Thursday, December 17, 2015

The Quantified Self: Mapping Personal Location Data

Putting two days of foursquare data on a map. Visualizing my commute to and from work.



Thursday, December 10, 2015

Photo Post #5: Positano, Italy

                                           The Beach.                                                     Positano, Italy. Summer 2015  © Chris Besserer

Thursday, December 3, 2015

Improving the User Experience on Twitter


For the first time in quite a while, I logged onto my Twitter Account. Let me clarify, nothing special has drawn me back to the app, I'm back simply because I wanted to see if the company had made any product improvements since the last time tweeted. Which turns out, was May of 2015. After a few minutes digging into the platform, I was left severely underwhelmed with any new changes (or lack thereof).

Before going into further details on what I think needs to change, I will make a quick disclaimer and say I have been bearish on Twitter for before, my previous posts on the matter can be found here and here and here. In my view, the company is continuing its trend in the wrong direction. Below I will detail just a few minor changes that the twitter team could implement to make a difference.

1. The "Noise" and Increased Personalization

One of the first things that stood out to me is how much junk there is on twitter. There are plenty of interesting people and accounts out there that I want to "follow" but I also don't want to see 100 tweets from them about the avocado they had for lunch. My timeline, granted I only follow some 200+ people, was filled with junk that I could care less about. Twitter should be able to solve this for me. If I want to follow the Wired Account, I should be able to without being bombarded by 100 tweets that I am uninterested in, only to sift through and find the one thing that I am. Say I have an interest in Renewable Energy, well then I may only want to see Wired articles about new technologies in renewable energy, not about new video games or movies. A different example would be if I was someone into the NFL or Fantasy Football and wanted to follow Adam Schefter. His account has around 30,000 tweets, and once you follow his account, your feed will be clogged with his tweets. As a member since 2006, his tweet total of 30,000 puts him at an average of 15 tweets a day. If you follow 200 people like him, you are looking at 3,000 tweets PER DAY that you will have to sort through. If you are only interested in 10% of what is being said, that leaves 2,700 garbage tweets to find the 300 you actually want to see.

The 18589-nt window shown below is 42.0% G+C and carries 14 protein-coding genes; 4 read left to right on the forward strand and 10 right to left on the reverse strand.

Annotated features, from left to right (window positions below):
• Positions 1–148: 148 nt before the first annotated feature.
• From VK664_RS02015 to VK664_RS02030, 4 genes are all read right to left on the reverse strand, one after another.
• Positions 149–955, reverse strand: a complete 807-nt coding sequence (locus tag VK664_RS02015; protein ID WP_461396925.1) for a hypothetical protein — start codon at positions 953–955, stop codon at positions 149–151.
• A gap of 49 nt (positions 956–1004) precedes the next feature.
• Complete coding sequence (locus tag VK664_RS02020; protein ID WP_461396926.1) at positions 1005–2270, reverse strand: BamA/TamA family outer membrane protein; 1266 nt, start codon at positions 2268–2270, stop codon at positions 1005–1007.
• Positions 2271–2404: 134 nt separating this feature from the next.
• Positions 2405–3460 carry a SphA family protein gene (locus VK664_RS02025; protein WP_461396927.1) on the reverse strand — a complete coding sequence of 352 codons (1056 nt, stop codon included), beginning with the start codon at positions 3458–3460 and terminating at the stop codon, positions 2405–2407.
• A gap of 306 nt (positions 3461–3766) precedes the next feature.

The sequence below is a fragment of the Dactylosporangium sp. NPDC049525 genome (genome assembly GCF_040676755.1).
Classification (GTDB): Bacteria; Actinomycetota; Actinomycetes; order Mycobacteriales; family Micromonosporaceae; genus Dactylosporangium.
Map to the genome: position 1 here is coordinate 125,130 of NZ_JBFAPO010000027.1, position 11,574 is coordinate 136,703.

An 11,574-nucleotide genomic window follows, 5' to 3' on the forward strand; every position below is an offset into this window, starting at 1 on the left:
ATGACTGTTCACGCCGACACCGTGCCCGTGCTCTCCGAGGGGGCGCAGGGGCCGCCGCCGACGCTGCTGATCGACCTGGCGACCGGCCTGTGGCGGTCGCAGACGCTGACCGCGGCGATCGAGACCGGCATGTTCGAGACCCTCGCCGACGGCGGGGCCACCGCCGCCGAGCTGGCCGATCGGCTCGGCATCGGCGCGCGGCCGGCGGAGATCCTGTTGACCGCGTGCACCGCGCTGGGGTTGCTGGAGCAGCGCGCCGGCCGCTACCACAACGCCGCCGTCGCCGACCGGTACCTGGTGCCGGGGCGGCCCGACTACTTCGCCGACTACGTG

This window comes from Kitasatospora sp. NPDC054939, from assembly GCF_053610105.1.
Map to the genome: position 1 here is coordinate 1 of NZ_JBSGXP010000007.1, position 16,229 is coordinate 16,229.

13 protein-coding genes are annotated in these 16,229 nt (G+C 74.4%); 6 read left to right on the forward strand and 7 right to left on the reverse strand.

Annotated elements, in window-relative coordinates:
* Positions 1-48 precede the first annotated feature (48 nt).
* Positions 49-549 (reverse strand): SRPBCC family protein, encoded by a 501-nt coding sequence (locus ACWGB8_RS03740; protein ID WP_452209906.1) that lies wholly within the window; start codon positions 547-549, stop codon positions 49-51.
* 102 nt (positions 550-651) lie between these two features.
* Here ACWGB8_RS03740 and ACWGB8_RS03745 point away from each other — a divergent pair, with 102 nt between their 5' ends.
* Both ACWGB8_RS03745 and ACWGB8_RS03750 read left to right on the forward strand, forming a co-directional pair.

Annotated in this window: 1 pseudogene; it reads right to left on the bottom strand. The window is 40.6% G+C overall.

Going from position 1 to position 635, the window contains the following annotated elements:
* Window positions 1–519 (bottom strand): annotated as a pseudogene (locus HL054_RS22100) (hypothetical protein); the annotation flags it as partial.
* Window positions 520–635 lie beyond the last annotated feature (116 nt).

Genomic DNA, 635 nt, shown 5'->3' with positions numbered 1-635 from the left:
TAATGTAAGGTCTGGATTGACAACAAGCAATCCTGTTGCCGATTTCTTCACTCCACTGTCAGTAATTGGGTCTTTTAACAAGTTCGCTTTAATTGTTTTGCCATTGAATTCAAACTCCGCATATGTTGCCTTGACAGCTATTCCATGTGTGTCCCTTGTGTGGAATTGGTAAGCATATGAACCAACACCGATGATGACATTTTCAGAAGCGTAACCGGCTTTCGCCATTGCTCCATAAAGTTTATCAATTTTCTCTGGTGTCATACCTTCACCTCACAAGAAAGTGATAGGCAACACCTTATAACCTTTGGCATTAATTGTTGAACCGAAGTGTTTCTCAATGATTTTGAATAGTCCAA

So there is a classification of tweets. Let's break it down.
1. Tweets that are useful to everyone.
2. Tweets that are useful to me and only me
3. Tweets that are useful to others but not me